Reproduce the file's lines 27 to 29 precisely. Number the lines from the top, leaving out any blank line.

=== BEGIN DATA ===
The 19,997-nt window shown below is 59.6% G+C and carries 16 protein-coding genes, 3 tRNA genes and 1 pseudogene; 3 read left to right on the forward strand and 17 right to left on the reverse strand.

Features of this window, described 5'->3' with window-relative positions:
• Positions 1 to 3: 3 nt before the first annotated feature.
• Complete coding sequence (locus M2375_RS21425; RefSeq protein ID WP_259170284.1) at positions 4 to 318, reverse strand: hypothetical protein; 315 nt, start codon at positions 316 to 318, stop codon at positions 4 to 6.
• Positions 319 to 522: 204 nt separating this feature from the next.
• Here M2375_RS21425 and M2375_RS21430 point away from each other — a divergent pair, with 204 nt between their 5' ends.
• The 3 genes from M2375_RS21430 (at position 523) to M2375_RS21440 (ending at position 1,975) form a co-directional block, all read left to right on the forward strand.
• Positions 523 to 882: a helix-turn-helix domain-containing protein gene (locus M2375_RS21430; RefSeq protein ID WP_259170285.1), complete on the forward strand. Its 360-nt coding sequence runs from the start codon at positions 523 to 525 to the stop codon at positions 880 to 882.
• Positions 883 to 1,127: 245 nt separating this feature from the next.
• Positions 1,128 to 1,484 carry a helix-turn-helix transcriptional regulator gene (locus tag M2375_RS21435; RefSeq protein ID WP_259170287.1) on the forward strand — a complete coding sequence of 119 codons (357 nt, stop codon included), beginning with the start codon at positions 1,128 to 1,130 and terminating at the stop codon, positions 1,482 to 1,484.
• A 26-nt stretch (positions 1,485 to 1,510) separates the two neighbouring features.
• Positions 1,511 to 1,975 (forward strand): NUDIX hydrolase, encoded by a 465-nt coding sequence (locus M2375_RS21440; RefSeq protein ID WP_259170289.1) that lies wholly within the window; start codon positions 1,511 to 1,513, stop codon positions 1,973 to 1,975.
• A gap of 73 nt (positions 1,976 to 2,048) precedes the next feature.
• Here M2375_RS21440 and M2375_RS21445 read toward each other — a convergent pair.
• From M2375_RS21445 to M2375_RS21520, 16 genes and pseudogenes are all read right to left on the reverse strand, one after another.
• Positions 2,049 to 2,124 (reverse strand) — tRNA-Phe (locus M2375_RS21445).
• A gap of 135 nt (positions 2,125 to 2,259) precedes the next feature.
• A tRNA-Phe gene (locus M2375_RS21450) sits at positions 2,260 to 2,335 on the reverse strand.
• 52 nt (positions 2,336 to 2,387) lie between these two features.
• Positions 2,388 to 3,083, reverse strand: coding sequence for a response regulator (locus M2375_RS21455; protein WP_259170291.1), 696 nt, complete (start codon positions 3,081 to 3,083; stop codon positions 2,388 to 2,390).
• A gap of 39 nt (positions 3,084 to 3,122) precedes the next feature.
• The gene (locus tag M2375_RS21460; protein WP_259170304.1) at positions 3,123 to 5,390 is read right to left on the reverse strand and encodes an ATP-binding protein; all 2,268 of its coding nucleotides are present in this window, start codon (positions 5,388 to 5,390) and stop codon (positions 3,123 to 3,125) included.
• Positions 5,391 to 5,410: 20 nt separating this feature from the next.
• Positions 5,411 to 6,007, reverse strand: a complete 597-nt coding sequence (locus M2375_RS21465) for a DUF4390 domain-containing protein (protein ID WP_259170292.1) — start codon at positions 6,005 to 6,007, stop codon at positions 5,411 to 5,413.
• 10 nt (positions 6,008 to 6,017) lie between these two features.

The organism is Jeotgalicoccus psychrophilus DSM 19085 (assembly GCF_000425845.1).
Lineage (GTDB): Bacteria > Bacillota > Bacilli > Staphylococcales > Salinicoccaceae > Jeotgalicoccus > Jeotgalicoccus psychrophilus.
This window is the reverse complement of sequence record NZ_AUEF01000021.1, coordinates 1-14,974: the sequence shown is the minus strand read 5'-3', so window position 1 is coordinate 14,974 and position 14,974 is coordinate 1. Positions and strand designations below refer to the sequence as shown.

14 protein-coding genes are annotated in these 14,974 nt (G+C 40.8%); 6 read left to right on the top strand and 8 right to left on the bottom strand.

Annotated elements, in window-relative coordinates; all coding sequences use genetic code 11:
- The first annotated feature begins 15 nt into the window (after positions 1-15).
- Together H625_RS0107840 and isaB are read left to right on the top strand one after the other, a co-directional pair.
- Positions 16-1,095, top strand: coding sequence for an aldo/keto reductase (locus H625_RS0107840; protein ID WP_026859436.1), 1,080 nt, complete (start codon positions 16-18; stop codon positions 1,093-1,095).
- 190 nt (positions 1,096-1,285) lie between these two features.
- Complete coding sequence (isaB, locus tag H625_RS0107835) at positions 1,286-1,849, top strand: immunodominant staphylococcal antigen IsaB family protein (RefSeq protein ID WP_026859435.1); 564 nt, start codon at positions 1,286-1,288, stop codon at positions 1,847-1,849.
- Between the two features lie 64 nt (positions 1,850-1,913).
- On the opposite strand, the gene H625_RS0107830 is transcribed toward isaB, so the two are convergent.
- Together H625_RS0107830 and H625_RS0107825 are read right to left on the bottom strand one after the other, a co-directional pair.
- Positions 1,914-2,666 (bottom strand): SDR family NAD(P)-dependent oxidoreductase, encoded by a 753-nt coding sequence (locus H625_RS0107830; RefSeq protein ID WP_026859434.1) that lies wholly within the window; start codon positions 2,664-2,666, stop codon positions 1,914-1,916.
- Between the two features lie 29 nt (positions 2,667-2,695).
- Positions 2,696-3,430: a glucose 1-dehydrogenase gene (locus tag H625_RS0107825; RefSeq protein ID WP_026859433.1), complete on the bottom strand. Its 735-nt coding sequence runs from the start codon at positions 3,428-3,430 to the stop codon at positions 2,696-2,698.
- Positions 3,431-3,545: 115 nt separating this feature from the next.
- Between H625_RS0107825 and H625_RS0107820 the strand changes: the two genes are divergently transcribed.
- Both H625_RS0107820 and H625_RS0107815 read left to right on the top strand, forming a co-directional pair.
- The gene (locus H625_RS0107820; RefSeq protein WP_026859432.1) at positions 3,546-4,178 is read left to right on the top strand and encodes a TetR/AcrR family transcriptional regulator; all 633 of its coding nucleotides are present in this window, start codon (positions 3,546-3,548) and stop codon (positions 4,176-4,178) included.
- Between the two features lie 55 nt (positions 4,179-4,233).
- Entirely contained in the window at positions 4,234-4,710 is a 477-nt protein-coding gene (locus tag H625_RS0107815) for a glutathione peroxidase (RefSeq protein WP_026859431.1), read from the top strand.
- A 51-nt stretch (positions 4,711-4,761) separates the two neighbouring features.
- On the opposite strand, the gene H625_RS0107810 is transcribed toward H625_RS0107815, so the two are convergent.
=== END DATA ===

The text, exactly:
Lineage (GTDB): Bacteria > Bacillota > Bacilli > Staphylococcales > Salinicoccaceae > Jeotgalicoccus > Jeotgalicoccus psychrophilus.
This window is the reverse complement of sequence record NZ_AUEF01000021.1, coordinates 1-14,974: the sequence shown is the minus strand read 5'-3', so window position 1 is coordinate 14,974 and position 14,974 is coordinate 1. Positions and strand designations below refer to the sequence as shown.

14 protein-coding genes are annotated in these 14,974 nt (G+C 40.8%); 6 read left to right on the top strand and 8 right to left on the bottom strand.